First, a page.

**A limited number of competitive scholarships are offered to incoming First Year students.**
** You must fill out an application in ordered to be considered for the Honors Program.**
**There is no set deadline to submit applications for admission to the Honors Program. The Honors Admissions Committee meets regularly to review applications.**
The Honors Program accepts applications from prospective high school students, transfer students, and SUNY New Paltz students up through their junior year.
Choose one of the links below to download the appropriate application.
The Honors Program admission review process is holistic. In addition to SAT scores and GPA, the Honors Program values the following attributes and they are considered during the admission process: creativity, intellectual curiosity, commitment to thinking deeply and broadly about a range of ideas, communication skills, and interdisciplinary orientation. The Honors Program is committed to diversity in admissions (broadly defined to include, minimally, race/ethnicity, family income, gender, life experience, major).
Fall 2013 Incoming Honors Students Range of Scores
|GPA Score Range||SAT Score Range||High School Average Score Range|
Application guidelines for incoming freshmen:
- SAT scores: 1280 or higher (Critical Reading and Math)
- ACT composite score: 28 or higher
- High school average: 95 or higher
- Cover Letter
- Two analytic writing samples
- Two letters of recommendation
- High School Transcript
Application guidelines for transfers and currently enrolled students:
- An overall college GPA of 3.5 or higher
- Cover Letter
- Two samples of analytic writing from the past year. Currently enrolled students should include writing samples from courses at SUNY New Paltz.
- Recommendations from two college professors
- College Transcript
Guidelines for the cover letter:
Prospective students have an opportunity through the letter of application to explain why they are interested in the Honors Program and why they are a good fit for it. The letter of application should address the following: Why do you want to join the program? What would you bring to the program? What are your goals, both as a student and beyond? Please share examples to illustrate your commitment to values such as creativity, intellectual curiosity, commitment to thinking deeply and broadly about a range of ideas, communication skills, interdisciplinary orientation or other characteristics that would allow you to not only benefit from but contribute to the Honors Program at New Paltz.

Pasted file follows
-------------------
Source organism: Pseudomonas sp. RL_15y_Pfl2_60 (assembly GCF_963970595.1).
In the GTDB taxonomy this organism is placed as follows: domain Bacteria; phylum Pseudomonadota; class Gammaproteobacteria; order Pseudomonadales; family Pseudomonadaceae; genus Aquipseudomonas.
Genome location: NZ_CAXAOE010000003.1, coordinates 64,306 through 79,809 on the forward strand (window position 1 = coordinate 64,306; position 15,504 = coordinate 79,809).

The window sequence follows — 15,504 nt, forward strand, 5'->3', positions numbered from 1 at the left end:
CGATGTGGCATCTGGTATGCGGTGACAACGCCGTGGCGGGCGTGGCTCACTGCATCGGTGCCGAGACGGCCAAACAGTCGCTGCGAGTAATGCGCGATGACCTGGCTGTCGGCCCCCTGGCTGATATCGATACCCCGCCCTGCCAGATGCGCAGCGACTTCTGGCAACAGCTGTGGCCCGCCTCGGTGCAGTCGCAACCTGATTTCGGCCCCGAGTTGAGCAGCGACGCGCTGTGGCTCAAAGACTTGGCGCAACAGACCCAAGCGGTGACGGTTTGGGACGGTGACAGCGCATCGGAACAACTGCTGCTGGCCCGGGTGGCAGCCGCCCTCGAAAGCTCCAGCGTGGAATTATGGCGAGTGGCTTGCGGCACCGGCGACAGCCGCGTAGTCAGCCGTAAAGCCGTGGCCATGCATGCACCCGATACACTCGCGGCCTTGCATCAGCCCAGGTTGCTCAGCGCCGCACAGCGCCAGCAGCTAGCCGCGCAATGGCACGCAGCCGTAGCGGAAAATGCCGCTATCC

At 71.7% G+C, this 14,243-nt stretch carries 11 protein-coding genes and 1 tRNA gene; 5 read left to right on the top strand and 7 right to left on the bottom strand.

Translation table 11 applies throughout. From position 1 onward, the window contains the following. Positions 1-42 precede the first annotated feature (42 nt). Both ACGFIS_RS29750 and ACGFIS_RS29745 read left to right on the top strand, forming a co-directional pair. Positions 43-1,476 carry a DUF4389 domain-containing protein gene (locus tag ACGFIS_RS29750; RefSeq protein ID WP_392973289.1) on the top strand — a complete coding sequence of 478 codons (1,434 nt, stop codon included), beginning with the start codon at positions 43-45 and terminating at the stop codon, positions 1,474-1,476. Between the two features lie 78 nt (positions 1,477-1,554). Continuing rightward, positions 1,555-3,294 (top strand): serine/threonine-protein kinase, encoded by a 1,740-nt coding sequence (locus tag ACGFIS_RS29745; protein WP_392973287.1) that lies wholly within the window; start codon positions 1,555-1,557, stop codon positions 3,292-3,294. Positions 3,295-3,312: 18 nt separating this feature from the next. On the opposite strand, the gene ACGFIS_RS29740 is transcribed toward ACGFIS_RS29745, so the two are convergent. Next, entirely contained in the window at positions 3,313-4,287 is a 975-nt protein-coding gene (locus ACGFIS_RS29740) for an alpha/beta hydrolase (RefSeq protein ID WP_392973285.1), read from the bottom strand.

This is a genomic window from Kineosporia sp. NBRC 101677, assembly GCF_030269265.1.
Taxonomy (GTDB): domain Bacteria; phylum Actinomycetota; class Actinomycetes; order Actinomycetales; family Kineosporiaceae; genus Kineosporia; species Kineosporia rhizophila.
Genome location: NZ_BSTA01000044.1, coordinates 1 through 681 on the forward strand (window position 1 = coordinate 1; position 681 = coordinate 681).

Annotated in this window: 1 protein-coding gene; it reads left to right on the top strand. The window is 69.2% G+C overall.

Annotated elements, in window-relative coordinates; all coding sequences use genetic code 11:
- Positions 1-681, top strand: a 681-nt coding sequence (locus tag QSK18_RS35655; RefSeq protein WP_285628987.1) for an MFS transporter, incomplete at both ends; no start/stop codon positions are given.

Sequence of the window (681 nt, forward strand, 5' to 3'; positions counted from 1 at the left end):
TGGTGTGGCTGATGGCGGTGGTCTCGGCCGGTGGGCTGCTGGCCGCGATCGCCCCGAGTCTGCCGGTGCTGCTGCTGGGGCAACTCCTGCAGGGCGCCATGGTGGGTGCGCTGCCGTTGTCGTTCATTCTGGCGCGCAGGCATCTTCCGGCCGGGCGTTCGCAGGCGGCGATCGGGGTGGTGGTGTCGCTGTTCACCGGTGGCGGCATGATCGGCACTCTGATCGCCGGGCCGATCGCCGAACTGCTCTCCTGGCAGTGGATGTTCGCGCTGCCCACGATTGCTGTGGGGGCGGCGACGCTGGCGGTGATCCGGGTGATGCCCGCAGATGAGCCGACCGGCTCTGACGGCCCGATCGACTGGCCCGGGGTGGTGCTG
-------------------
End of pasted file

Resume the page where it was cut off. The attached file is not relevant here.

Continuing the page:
There are three basic requirements for graduating with honors:
1. Seminars: Most Honors courses fulfill GE requirements. Students starting the program late are not required to take The Individual and Society and may be allowed to skip one or more courses at the discretion of the Director. The Honors Program requirement that Honors students take four honors seminars may be modified in individual cases by a waiver of a maximum of two seminars. The waiver is designed to accommodate students who transfer in as second semester sophomores or juniors, those who are in accelerated programs, and those who have majors with unusually heavy course requirements. Three seminars are sufficient for students entering the Honors Program as second semester sophomores (have completed 45 credits), two for those who enter as juniors (have completed 60 credits).
The seminars are all cross-disciplinary, and on a variety of topics. In the past, we have offered the following seminars:
- The Individual and Society
- Education and Poverty
- 20th Century Work and Image
- Modern Self and Society
- Debates in U.S. History
- Modern Western Aesthetic Theory
- Racism and the Social Sciences
- West African History and Perspectives
- Origins of "Evil Incarnate: The Grim Adventure"
- Love and Humanity
- Education Across Borders
- U.S. Drug Education and Policy
- Alternative Epistemologies